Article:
With both devices having UPnP enabled they can talk to each other. The Synology will say to the router: “Hey I would like to open port X to the outside world and map it to my internal port Y”. The router will answer: “Ok, no problem, done”.

The result of this is that several ports of the Synology are opened automatically to the internet. From that moment on the router will send any input for port 443 to the Synology NAS. Below is a list of ports automatically opened in the router by several UPnP devices in my network.

image

One of the ports being exposed is port 443 which is the SSH port on my Synology. Any hacker on the net will find my IP address and scan for obvious ports like 443 and try to log in with obvious userids and passwords.

So in short: There was nothing hacked in my system. My network was not invaded by anyone. Automatic blocking of the Synology simply blocked the attacker for several hours after 10 attempts (I’ve lowered that to 3 attempts just for now but plan to disable SSH all together in the near future). And that’s what was reported in the first place (‘IP address <nbr> of <internal device name> has been blocked by SSH’). I can sleep peacefully again Glimlach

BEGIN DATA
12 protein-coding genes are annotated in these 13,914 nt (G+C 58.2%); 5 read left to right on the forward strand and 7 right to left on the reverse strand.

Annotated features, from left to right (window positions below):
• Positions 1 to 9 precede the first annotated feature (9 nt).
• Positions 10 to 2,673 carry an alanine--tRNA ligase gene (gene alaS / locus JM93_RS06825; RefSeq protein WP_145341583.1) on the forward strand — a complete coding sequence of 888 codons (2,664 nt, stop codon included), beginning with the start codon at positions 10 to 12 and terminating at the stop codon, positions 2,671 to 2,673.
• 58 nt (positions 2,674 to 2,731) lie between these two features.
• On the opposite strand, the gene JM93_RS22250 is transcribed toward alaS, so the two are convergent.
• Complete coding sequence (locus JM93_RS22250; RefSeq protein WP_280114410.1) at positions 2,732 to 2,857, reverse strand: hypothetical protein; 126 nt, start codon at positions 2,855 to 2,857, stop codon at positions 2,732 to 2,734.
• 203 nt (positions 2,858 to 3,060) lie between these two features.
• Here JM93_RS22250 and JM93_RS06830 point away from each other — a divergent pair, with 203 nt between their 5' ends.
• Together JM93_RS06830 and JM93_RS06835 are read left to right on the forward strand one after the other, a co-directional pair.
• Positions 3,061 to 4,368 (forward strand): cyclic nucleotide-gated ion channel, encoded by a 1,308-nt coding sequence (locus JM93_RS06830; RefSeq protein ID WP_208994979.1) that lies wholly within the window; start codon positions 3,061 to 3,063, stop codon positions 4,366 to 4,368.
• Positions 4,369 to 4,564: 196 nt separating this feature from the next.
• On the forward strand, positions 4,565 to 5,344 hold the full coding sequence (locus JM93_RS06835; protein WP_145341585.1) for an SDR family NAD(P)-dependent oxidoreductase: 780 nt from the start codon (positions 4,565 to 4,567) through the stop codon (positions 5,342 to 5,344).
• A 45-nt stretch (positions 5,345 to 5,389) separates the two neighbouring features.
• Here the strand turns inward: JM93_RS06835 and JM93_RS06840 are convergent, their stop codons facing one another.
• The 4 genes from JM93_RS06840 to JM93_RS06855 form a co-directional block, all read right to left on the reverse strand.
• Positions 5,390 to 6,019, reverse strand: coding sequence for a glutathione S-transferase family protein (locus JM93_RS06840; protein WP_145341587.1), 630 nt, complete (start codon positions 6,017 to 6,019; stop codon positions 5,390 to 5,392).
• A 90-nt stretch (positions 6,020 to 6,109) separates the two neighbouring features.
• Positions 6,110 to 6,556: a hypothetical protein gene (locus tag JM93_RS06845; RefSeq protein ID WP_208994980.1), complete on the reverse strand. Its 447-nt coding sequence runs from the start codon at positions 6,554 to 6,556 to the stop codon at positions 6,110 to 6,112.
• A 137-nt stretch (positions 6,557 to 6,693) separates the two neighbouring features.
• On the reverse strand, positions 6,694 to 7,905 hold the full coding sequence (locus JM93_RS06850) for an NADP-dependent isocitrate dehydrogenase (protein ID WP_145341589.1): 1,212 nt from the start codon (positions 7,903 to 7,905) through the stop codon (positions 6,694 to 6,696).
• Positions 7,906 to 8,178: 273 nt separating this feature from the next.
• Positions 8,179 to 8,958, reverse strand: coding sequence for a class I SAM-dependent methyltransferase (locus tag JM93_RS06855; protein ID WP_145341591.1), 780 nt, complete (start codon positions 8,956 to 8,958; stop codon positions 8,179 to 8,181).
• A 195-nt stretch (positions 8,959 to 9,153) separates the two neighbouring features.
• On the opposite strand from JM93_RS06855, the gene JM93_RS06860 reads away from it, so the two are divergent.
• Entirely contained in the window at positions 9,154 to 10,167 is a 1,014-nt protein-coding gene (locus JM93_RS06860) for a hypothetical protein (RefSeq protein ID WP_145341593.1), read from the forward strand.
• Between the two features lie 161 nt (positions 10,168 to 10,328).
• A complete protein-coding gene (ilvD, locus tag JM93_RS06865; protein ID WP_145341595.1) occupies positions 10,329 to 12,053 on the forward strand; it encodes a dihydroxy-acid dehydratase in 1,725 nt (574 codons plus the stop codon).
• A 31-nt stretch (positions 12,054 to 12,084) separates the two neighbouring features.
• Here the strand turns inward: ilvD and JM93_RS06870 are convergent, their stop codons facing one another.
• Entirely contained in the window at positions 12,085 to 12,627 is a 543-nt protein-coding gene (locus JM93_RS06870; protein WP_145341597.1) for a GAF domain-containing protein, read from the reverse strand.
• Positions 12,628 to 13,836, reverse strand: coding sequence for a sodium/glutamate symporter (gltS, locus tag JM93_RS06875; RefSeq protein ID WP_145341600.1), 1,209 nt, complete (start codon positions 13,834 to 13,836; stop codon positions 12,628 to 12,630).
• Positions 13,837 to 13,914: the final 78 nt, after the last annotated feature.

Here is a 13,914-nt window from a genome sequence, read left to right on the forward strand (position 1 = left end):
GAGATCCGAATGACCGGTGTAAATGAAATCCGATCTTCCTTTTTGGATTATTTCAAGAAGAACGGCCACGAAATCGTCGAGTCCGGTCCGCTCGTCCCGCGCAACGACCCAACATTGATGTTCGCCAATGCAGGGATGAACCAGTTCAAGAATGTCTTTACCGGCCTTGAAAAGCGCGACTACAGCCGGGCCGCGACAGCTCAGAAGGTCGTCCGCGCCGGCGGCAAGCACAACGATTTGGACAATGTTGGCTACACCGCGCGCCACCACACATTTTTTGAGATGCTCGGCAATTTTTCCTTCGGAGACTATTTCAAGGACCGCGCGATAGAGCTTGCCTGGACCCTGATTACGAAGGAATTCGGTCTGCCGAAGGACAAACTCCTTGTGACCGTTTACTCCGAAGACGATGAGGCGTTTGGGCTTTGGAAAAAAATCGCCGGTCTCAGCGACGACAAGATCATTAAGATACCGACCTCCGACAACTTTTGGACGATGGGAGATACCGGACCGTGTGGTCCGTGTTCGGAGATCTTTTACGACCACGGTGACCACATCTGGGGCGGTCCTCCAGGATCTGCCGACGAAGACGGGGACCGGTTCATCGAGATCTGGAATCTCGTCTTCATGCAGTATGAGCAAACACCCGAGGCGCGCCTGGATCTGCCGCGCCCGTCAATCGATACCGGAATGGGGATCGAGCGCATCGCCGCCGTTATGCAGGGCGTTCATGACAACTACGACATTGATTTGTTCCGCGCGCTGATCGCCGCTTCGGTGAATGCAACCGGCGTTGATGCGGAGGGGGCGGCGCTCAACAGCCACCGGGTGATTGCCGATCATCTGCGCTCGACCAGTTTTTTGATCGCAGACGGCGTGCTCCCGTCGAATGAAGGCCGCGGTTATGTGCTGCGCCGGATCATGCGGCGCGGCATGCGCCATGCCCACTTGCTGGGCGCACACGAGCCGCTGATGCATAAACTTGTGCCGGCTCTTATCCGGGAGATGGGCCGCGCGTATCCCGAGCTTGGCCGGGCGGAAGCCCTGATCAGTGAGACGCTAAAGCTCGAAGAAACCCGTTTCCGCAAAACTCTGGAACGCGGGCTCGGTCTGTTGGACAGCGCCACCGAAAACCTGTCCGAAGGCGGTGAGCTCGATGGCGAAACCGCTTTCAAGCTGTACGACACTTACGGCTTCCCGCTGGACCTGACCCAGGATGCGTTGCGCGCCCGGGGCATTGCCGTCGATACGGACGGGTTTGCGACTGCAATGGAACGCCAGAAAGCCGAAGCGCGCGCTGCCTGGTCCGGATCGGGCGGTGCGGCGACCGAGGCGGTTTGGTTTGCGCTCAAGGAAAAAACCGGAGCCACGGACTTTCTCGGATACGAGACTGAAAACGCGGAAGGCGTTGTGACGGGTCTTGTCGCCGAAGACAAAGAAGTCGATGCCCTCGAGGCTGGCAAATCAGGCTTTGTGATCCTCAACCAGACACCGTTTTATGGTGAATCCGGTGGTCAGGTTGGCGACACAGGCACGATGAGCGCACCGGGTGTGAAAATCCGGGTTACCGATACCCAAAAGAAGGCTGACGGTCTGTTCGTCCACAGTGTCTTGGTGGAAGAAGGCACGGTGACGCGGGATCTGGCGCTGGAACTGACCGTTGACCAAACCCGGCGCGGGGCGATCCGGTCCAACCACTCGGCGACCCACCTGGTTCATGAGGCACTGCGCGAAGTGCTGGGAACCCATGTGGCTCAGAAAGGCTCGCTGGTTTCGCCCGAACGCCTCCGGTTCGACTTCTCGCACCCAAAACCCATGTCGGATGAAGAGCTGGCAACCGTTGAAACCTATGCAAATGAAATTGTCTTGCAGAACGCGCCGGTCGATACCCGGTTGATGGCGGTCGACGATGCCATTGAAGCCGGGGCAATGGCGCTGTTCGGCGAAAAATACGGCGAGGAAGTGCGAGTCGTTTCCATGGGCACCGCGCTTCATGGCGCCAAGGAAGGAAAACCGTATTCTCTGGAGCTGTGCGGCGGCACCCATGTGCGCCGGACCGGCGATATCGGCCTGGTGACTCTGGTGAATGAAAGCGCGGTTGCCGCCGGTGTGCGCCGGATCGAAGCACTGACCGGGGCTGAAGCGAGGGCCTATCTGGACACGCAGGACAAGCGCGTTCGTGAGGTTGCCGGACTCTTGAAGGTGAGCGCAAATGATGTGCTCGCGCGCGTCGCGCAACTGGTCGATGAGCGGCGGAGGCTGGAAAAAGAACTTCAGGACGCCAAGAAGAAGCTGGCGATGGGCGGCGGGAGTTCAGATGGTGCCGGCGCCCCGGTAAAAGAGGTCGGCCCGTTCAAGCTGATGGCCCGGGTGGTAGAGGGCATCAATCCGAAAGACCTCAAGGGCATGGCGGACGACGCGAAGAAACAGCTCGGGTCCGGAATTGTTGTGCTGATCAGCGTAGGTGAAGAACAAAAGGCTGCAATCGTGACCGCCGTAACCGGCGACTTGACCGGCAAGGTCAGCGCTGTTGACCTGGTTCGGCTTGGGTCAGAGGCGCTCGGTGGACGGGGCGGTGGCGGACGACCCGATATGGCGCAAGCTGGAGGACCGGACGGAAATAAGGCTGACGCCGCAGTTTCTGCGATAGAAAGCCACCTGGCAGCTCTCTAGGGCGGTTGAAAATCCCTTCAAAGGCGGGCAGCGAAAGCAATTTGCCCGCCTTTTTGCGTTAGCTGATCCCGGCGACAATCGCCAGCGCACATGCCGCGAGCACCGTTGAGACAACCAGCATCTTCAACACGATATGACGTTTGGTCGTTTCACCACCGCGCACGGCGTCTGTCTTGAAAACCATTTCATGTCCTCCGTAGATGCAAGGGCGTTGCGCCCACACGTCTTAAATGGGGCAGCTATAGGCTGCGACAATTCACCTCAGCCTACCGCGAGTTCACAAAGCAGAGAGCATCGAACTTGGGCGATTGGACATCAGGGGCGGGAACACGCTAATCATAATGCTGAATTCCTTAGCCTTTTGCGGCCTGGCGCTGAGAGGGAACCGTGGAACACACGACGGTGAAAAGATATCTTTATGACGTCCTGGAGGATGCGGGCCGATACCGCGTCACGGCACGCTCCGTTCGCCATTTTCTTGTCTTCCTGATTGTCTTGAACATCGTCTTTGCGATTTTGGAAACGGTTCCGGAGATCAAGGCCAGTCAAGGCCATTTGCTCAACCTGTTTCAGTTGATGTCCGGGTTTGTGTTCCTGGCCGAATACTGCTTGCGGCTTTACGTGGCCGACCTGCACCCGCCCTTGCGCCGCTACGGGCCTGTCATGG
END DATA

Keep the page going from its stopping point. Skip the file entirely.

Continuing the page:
DataObjects.Net code T4 generation

DataObjects.Net is a very versatile Object Relational Mapper (ORM). What an ORM does is solve the relation object-oriented clash we developers always have when we program in OO languages like C#, Java, C++, etc in combination with a Relational Database like f.i. Microsoft SQL Server. After careful deliberation we decided to use DataObjects.Net (DO) as our ORM.

We also wanted to use T4 Code Generation for our ViewModel and extension of the Data Model. Now DO does not support T4 out of the box. In a previous project we wrote a library that uses reflection to dissect the compiled Assembly produced by the compiler in combination with Postsharp (used by DO to inject code).

Now in DO, which is primarily a ‘code first’ tool, you define your Data Model in code using Attribute classes. Here’s an example.

using Xtensive.Orm;

namespace T4DB.Entities
{
    [HierarchyRoot, KeyGenerator(Name = "Root")]
    [TableMapping("Root")]
    public class RootEntity : Entity
    {
        [Key]
        [Field(Nullable = false)]
        public int Id { get; private set; }
    }
}

using Xtensive.Orm;

namespace T4DB.Entities
{
    [TableMapping("Person")]
    public class PersonEntity : RootEntity
    {
        [Field(Nullable = false)]
        public string FirstName { get; set; }

        [Field(Nullable = false)]
        public string LastName { get; set; }

        [Field(Nullable = false)]
        public string Prefix { get; set; }
    }
}